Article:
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Speaking Sustainably

It’s time to level with people about climate change

Its impacts are already a part of the story. How will you take charge of the narrative?

More companies are taking steps to reduce their impact on the environment. Earlier this year, Ceres released an excellent comprehensive view of which companies are taking what actions (and what more needs to be done). The upside is that 64 percent of the 600 largest U.S. companies have commitments in place to reduce greenhouse gas emissions.

As I’ve noted here before, many companies actually have concrete, science-based targets for reductions in waste and energy and water use — so much so that companies all sound the same when they talk about their goals. I’ve urged corporations to set the appropriate targets but to hone in on one environmental or social issue they can own — that they can be known for and solve. It’s what consumers want companies to do, and being known for leading on an issue is fully leverage-able from a brand-building standpoint.

But I think it’s time to go further.

It’s time to level with people.

Whether it’s wildfires in California, heat waves in Europe or hurricanes all over, the impacts of climate change are here. They’re happening right now. So it’s awesome that companies are aiming for things such as zero environmental impact by 2030 or 60 percent carbon reductions by 2020 — I would NOT want those companies to throw their hands up and stop working towards those goals.

It’s awesome that companies are aiming for things like zero environmental impact by 2030. But the brutal truth is that those efforts won’t stop climate change or turn it around.
But the brutal truth is that those efforts won’t stop climate change or turn it around. It’s already happening. I think it’s time for companies to start acknowledging that in their communications about the environment — and to communicate what they’re doing to help people deal with the climate effects that are already ever-present.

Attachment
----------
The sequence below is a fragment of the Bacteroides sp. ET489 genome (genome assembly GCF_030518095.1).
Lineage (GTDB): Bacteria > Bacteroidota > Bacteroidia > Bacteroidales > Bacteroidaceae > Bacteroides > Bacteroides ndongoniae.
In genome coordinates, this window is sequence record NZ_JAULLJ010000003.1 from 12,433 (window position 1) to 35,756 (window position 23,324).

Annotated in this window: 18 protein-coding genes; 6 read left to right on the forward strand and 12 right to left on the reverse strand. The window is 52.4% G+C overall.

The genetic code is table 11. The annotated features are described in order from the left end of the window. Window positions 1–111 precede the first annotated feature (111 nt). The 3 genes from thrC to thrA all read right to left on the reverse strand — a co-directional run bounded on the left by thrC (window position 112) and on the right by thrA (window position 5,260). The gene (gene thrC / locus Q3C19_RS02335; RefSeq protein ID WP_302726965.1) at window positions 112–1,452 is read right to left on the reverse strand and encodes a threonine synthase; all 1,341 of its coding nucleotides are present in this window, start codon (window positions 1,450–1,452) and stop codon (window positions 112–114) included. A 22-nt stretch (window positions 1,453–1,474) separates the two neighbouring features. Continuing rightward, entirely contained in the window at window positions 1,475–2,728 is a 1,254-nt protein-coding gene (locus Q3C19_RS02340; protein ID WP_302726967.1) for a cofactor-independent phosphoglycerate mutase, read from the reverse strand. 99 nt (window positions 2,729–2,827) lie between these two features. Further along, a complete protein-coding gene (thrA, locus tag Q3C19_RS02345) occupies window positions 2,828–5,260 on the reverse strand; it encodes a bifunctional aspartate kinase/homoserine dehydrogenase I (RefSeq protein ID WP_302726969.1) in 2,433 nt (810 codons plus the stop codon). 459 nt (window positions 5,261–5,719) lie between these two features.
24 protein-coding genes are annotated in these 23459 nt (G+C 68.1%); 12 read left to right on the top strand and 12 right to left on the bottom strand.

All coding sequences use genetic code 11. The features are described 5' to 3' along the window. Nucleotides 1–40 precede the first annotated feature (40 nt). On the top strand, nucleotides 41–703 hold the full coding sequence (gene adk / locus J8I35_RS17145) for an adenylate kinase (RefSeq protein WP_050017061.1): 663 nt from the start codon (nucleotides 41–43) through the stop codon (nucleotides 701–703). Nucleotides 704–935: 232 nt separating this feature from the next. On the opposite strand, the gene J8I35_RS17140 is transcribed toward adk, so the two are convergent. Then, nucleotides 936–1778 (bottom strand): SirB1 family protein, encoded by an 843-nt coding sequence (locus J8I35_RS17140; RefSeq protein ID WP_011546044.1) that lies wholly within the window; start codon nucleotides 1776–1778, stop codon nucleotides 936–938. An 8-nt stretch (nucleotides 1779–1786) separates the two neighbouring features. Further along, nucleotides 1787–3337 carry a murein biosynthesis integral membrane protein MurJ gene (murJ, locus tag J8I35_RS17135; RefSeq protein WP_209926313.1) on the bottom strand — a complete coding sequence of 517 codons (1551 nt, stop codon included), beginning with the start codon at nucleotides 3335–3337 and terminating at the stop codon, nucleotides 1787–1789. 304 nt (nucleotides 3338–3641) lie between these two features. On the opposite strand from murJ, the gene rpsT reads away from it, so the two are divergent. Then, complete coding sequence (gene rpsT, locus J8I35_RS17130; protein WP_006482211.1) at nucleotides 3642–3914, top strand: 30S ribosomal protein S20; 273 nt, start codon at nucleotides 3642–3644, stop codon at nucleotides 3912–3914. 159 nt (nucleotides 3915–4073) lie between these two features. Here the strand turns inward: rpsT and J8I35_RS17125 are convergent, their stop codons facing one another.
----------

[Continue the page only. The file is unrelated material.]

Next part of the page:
Savvy companies are already working on climate change resilience — determining how they’ll continue to operate in the midst of devastating climate events. I’m suggesting that savvier companies will make plans for that and plans for how their products and services, people and processes can be mobilized to help people in need as the climate hits come faster and faster.

How will your company be a first responder?

How will you talk about climate change resilience? How will you shift your company’s story so you’re not just telling people you’re working to reduce your company’s impact on the planet — you’re also working to reduce the planet’s impact on people? What will you create when you broaden your thinking to include both reduction and response? And how will you make an impact on countless lives in immediate need when those climate moments happen?

Be that company — the company that eliminates its impact on the planet and the company that responds to people in crisis when the climate disasters happen. Do that in a way that’s unique to your brand or your product and, for all of my podium-pounding about how important it is to tell your story, you won’t actually need the help of a company such as mine to tell the story. The story will tell itself.

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